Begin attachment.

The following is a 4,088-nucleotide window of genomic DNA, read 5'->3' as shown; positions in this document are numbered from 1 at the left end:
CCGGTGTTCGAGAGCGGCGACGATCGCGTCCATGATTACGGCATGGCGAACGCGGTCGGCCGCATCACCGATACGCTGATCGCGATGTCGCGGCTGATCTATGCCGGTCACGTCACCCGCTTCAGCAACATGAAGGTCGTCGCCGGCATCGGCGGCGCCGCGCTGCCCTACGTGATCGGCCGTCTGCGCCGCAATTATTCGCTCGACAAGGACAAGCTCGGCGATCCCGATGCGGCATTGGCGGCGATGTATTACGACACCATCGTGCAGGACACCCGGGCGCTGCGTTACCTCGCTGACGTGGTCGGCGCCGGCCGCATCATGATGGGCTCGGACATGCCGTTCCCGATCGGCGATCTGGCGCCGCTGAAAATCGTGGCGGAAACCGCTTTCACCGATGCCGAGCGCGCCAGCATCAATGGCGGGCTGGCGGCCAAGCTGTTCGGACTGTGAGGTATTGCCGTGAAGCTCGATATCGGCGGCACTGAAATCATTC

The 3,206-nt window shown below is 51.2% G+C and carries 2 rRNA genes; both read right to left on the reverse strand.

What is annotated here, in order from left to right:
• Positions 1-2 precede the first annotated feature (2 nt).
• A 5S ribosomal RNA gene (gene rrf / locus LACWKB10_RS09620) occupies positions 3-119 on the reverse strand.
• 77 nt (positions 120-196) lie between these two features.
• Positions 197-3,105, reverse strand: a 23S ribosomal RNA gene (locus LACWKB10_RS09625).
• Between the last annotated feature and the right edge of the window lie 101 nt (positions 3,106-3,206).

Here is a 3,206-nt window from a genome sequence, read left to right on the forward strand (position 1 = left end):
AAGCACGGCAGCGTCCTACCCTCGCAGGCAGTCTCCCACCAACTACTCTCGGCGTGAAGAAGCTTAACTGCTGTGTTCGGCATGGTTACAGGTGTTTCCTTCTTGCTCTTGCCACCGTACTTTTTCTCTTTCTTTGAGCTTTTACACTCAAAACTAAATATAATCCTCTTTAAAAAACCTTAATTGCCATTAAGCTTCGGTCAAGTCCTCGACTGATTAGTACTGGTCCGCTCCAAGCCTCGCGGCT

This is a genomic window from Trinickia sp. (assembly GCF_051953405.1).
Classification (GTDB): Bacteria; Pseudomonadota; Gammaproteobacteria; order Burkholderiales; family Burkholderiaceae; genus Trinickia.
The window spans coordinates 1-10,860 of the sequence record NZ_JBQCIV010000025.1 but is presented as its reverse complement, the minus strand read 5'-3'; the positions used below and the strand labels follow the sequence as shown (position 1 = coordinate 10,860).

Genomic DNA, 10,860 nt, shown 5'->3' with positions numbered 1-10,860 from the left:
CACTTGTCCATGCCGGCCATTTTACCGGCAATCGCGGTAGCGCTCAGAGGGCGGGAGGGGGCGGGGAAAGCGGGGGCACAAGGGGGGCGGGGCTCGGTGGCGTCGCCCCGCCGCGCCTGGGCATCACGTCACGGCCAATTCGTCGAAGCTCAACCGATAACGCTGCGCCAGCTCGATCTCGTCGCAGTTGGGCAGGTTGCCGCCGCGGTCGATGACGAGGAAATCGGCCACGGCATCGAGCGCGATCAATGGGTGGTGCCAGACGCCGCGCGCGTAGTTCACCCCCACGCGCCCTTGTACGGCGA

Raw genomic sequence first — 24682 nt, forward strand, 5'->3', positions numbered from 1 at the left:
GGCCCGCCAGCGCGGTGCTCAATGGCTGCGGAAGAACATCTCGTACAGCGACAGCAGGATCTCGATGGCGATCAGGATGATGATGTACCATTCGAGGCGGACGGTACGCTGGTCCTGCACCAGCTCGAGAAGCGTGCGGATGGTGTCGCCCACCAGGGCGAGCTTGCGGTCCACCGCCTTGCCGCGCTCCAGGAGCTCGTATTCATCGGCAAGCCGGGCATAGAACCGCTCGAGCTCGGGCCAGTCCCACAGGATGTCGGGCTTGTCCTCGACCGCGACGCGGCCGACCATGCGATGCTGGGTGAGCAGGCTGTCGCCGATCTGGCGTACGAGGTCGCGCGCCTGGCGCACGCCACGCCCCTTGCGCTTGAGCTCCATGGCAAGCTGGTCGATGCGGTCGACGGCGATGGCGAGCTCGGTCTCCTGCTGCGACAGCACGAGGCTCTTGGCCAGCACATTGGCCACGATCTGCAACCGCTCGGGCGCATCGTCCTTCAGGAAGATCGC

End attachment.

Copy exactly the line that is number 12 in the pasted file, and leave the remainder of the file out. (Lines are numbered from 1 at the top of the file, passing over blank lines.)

This is a genomic window from Trinickia sp. (assembly GCF_051953405.1).